![Lena pointillism][25]
## 5.3 Pointillism -- another attempt
The rendering in the last section uses strokes with identical size, but in practice it can often vary with some local properties of the targets being drawn. So let's try to include that characteristic here.
For the special property to be reflected, we choose the ImageSaliencyFilter, but it is of course totally fine to choose other ones:
ImageAdjust[
ImageSaliencyFilter[imgOrigColored, Method -> #]] & /@ {"Itti",
"IttiColor", "IttiIntensity", "IttiOrientation"};
coarseMask = ImageAdd @@ (Image[#, "Byte"] & /@ %) // Blur[#, 20] &
![coarseMask][26]
Like the `densityFunc`, we interpolation the `coarseMask` and generate some level regions:
coarseFunc =
coarseMask // Reverse[ImageData[#, "Real"]] & // Transpose //
Function[array,
Module[{dim = Dimensions@array},
MapIndexed[{(1 + dim - 2 #2)/(1 - dim), #1} &, array, {-1}]]
] // Flatten[#, 1] & // Interpolation;
coarseLevelRegions =
Module[{ctplot, pts, polys},
ctplot =
ContourPlot[coarseFunc[x, y], {x, -1, 1}, {y, -1, 1},
Contours -> 3];
{pts, polys} =
Cases[ctplot, GraphicsComplex[pts_, e_, ___] :> {pts,
Cases[e, GraphicsGroup[r : {__Polygon}] :> r, ?]
}, ?][[1]];
BoundaryDiscretizeGraphics[GraphicsComplex[pts, #]] & /@ polys
]; // AbsoluteTiming
{11.1717, Null}
So now the stippling points can be grouped according to the `coarseLevelRegions`:
coarseLevelPts = Select[refinedPts, RegionMember[#]] & /@ coarseLevelRegions;
The stroke template is composed with squares centered at the stippling points, with their color determined and randomized in a way similar to that in the last section:
strokeFunc = Function[{pt, size},
GeometricTransformation[
Rectangle[{-1, -1}, {1, 1}],
RotationMatrix[
RandomReal[?/
2]].ScalingMatrix[(1 + .2 RandomReal[{-1, 1}]) size {1, 1}]
] // GeometricTransformation[#, TranslationTransform[pt]] &
];
Now we are ready to paint the picture layer by layer. NOTE THAT the following code can be very time-consuming.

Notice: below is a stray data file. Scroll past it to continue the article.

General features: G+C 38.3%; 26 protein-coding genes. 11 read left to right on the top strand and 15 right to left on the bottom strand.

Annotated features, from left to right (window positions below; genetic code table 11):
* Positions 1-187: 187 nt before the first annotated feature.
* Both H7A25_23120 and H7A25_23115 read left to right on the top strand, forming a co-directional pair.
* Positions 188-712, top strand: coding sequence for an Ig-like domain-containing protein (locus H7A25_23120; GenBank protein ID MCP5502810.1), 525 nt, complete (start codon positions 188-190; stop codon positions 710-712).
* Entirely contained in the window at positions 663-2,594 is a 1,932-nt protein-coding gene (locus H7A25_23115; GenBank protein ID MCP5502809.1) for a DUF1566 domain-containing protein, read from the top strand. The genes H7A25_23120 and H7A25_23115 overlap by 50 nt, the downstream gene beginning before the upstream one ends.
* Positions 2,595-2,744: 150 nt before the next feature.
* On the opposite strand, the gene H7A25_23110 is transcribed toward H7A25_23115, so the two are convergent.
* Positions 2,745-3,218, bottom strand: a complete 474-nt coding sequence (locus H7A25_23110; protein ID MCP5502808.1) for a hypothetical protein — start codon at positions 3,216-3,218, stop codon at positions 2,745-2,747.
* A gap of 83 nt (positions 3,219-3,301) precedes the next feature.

coarseLayers =
Function[{pts, size},
{
FaceForm[RGBColor @@ (
Append[
(1 + .5 RandomReal[{-1, 1}, 3]) Through[
densityFuncColorChannels @@ #],
RandomReal[{.2, 1}]
]
)],
strokeFunc[#, pts]} & /@ pts //
Graphics[Flatten@{EdgeForm[], #},
PlotRange -> 1.5 {{-1, 1}, {-1, 1}}] & //
Rasterize[#, ImageSize -> 1000, Background -> None] &
] @@ # & /@ ({coarseLevelPts, {.2, .1, .05, .02}}//Transpose)
![paint layers][27]
Composing the layers, we get our final "neo-impressionism" result:
composedImg = FoldList[ImageCompose, coarseLayers[[1]], coarseLayers[[2 ;;]]]
![paint stages][28]
composedImg[[-1]] // ImageCrop
![Lena pointillism 2][29]
Note the local vivid color blocks especially those at the feather and hat regions, and how the rendering still preserved an accurate scene at the macro-scale. :)
# 6. Epilogue
In this small writings, we discussed a morden automated method for simulating an ancient art skill called stippling drawing. We also demonstrated how its power can be extended to more advanced artistic renderings. But readers should be reminded that there are other methods for generating the well-spaced point distribution, and there are still many fields related to non-photorealistic computer graphics which are not necessarily related to it. Finally, although not mentioned in this article, the applications of the so-called well-spaced point distribution goes way beyond the examples shown here. The idea can be generalized to high dimensions, and its nice properties makes it an import tool in many scientific feilds, like re-meshing in the finite element method, sparse representation and compressed sensing.
[1]: http://community.wolfram.com//c/portal/getImageAttachment?filename=resultsexamples.png&userId=93201